Historically overlooked by independent oil companies (IOCs) and considered something of an oil and gas frontier state, Namibia is establishing itself more prominently on the international oil and gas map.
The Wingat-1 discovery by HRT in 2013, which encountered rich oil-bearing source rocks in the Walvis Basin, was the start of this change and, in the years since, the country has become a much more attractive proposition for oil exploration.
Coupled with favourable fiscal incentives, Namibia has drawn a wealth of oil majors including Tullow, Total, GALP, Shell, ONGC and ExxonMobil.
A coming industry boom is anticipated.
Namibia’s competitive petroleum exploration scene has helped the state-owned National Petroleum Corporation of Namibia (NAMCOR) to take a stand in shaping the country’s prospects. With a 10% interest in multiple international companies operating in the country, NAMCOR is ready to help Namibia become one of the leading petroleum-producing countries on the continent.
“Namibia’s growing oil and gas sector is likely to transform the country’s economy,” says Maggy Shino, Petroleum Commissioner for Namibia.
“We anticipate discussing these developments with our stakeholders at Africa Oil Week in Dubai in November, with Hon. Minister Tom Alweendo, Minister of Mines and Energy, who has confirmed his presence.
“Having the event in Dubai in 2021 offers a new opportunity to engage with Middle East investors and operators; we understand that hosting the event in Dubai this year is a sensible and defensible decision, given the current COVID-19 pandemic.”
With the anticipation of the results from the upcoming drilling of the Venus well by Total offshore in the Orange Basin, the future for the Namibian oil industry looks bright indeed.
However, it is current results obtained from northern Namibia, on the border of Botswana and Angola, where exploration excites.
ReconAfrica has drilled two stratigraphic test wells in the Namibian petroleum licence area to date, both of which have revealed evidence of a working conventional petroleum system.
The current drilling campaign by ReconAfrica has enhanced understanding of the hydrocarbon potential onshore northern Namibia and the company plans to drill additional wells to determine if this sedimentary basin will yield a commercially viable petroleum accumulation.
“By collaborating with an international company with both technical and financial capabilities, we will unlock the discovery of commercially viable hydrocarbon reserves and thereby enhance economic development in the country,” says Ms Shino.
Scot Evans, CEO of ReconAfrica, comments: “We look forward to working with NAMCOR as we jointly endeavour to unlock the potential of Namibia’s vast national resources – providing jobs, economic growth and long-term responsible resource development, which includes significant contributions to the social and environmental aspirations of the country.”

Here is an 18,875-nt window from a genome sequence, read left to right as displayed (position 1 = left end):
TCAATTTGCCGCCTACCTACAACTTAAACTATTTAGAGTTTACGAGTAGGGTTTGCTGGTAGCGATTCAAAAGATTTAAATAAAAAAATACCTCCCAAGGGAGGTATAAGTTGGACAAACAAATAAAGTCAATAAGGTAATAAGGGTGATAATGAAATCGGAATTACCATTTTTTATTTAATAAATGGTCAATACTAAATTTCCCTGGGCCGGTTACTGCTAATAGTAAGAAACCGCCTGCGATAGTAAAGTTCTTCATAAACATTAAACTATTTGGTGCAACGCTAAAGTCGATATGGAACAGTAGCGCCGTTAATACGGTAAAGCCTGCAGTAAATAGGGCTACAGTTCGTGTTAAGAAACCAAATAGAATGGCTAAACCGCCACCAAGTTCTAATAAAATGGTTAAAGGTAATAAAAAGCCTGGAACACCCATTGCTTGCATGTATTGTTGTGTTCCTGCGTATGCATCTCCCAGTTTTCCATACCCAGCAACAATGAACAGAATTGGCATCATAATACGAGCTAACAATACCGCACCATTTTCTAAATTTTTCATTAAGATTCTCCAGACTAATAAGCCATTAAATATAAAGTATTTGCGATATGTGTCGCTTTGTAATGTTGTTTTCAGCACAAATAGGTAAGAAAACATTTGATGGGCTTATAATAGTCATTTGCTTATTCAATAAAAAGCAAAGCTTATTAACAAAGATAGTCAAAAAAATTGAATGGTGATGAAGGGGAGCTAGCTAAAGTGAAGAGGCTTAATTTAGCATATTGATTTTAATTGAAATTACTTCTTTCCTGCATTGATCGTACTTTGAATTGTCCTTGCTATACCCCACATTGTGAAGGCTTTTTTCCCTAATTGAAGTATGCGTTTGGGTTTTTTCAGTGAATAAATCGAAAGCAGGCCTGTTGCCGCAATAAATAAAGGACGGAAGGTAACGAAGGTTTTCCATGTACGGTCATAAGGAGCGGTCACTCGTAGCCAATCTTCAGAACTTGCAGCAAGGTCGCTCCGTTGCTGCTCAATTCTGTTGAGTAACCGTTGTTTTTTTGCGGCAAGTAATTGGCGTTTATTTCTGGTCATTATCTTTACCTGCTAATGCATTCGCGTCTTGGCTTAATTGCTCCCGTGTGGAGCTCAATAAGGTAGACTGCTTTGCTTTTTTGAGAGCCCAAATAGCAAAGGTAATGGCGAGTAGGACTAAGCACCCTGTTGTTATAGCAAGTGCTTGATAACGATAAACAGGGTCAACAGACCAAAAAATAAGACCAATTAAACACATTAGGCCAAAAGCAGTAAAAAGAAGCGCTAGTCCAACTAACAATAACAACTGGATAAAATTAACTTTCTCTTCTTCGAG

In addition to the creation of jobs for more than 200 Namibians currently, the partnership will also present further economic opportunities, including taxes and potential future royalties. The two companies have also committed to the adoption of a stringent health, safety and environment plan that will guide operations.
Not everyone agrees that the disruption caused by the development adheres to all of Namibia’s National Development Plan’s objectives, which call for economic progression, social transformation, environmental sustainability and good governance.
Environmental activists are concerned that the move to drill for oil in the Kavango East and West Region will disrupt biodiversity and ecosystems, as well as potentially contaminate water supplies in an area that often suffers from drought. Local indigenous populations have also criticised the move, saying that they have yet to be properly consulted.
“For Namibia, the contamination of groundwater is a real risk, and it needs to be managed very well,” says Piet Smit from the Environmental Assessment Professionals Association of Namibia. “We also need to be sure that whatever gets approved can physically be done on-site.”
Smit’s biggest concern is the possibility of uncontrolled development in a region that has few sealed roads, large towns or amenities to cope with a sudden influx of people.
While ReconAfrica and NAMCOR’s collaboration serves as a good example of the clamour to invest in the Namibian oil and gas sector before its scale is understood, all possible risks need to be mitigated.
All parties, together with the Namibian Government, must find a sustainable balance between the needs of the oil and gas industry, and the needs of the country’s people, in order to realise the full potential of attracting investment in this area.